Col. Stephen Jarvis, UEL

Is your surname Jarvis?

Research the Jarvis family

Col. Stephen Jarvis, UEL's Geni Profile

Share your family tree and photos with the people you know and love

  • Build your family tree online
  • Share photos and videos
  • Smart Matching™ technology
  • Free!

Share

Col. Stephen Jarvis, UEL

Birthdate: (83)
Birthplace: Danbury, Fairfield County, Connecticut Colony
Death: Died in Toronto, York County, Upper Canada, British North America
Place of Burial: Toronto, Old Toronto Municipality, Ontario, Canada
Immediate Family:

Son of Stephen Jarvis and Rachael Jarvis
Husband of Amelia Jarvis
Father of Elizabeth Hannah Phillips; Frederick Starr Jarvis; Rachel Isabella Jarvis; Frances Amelia Jarvis; Judge George Stephen Benjamin Jarvis and 1 other
Brother of Mary Rider; Samuel Jarvis; Rachel Hitchcock; Abigail Knapp; Betsey Wellman and 2 others

Occupation: Military officer, United Empire Loyalist
Managed by: Private User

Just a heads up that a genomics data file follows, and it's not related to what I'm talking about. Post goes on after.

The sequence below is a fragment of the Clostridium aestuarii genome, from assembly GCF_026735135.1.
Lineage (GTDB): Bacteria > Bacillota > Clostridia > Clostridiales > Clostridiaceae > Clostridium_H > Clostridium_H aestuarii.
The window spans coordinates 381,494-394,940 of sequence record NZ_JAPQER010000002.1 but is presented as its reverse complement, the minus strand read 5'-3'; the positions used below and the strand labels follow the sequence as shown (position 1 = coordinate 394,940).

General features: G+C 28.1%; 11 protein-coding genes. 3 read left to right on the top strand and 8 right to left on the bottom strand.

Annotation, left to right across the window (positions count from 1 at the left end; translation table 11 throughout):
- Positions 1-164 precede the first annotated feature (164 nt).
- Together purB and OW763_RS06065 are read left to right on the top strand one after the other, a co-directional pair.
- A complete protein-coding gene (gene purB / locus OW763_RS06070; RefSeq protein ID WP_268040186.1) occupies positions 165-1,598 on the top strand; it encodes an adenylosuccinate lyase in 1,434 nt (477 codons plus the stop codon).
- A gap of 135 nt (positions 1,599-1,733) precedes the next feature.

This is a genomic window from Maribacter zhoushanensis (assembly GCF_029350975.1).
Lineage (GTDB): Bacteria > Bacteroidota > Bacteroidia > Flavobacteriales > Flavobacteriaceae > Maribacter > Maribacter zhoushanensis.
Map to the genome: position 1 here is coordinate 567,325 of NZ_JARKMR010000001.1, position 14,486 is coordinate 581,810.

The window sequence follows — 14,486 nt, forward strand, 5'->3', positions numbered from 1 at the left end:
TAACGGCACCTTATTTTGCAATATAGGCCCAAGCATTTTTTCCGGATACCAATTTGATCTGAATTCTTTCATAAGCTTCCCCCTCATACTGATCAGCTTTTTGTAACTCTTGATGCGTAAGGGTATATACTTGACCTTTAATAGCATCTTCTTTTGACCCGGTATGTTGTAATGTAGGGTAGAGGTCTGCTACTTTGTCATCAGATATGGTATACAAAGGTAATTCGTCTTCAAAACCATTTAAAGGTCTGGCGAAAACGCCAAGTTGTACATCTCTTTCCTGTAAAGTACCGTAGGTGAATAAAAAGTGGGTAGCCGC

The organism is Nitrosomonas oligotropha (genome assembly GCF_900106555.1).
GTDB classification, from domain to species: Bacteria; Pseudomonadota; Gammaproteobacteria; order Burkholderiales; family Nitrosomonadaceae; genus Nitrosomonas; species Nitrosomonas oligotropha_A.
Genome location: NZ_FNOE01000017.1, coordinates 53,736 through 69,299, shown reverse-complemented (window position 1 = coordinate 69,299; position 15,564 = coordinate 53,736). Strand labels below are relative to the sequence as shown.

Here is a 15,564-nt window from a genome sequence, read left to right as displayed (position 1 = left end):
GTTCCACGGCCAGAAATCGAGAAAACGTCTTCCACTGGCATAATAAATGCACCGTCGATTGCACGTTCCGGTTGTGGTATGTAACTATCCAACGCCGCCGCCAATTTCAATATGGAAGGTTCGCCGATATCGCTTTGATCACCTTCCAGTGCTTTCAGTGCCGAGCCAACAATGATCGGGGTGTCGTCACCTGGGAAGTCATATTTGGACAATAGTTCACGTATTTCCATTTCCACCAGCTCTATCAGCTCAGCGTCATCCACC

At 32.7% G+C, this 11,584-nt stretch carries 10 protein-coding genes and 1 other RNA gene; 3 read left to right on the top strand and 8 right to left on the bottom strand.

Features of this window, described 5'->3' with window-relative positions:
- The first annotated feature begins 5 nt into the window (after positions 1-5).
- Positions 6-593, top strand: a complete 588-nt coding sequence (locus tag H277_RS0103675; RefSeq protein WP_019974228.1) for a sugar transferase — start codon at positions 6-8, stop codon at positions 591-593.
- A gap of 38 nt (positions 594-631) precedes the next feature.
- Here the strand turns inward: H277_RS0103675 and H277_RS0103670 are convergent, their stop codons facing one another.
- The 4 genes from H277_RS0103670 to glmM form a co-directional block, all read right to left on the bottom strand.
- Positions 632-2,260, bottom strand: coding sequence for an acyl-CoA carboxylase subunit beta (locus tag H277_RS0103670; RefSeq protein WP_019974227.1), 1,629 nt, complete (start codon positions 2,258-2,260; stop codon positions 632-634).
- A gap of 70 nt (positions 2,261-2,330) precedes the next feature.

Last Updated:

About Col. Stephen Jarvis, UEL

Source: An American's Experience in the British Army, by Col. Stephen Jarvis http://lib.jrshelby.com/jarvis.htm

Stephen Jarvis was born Nov. 6th, 1756 at Danbury in the Colony of Connecticut, eldest son of Stephen Jarvis and Rachel Starr. He died on April 12, 1840, in Toronto, Ontario.

His birth was about 20 years before the American Revolution. When war broke out in 1776, he fought on the side of the British, as an Officer of the 17th South Carolina Regiment of Light Dragoons, eventually rising to the rank of Colonel.

In 1783, Stephen Jarvis was stationed in St. Augustine, Florida. He had not seen his family or his fiancé, Amelia Glover for six years, so he obtained written permission from the patriots of Danbury to travel home with his brother.

He later wrote, "It is impossible to describe my feelings on again embracing those who had always been so dear to me. Immediately on my arrival, my Father sent for Miss Glover, who happened to be in town. I shall leave the reader to judge of the ecstasy and the joy that filled our breasts. Immediately preparation were set on foot for our marriage."

However, two men warned Jarvis that a mob was coming to arrest him. Turning to Amelia, Jarvis said, "Miss Glover, good-bye, I can die – in no place more honorably than this – you shall see that I can die bravely."

Suddenly, a crowd of patriots filled the Jarvis home, demanding to see Stephen. He calmly reminded them that they had given him permission to return to Danbury, and that if they hurt him, they put their friends at risk who had been given similar safe passage in British-held New York.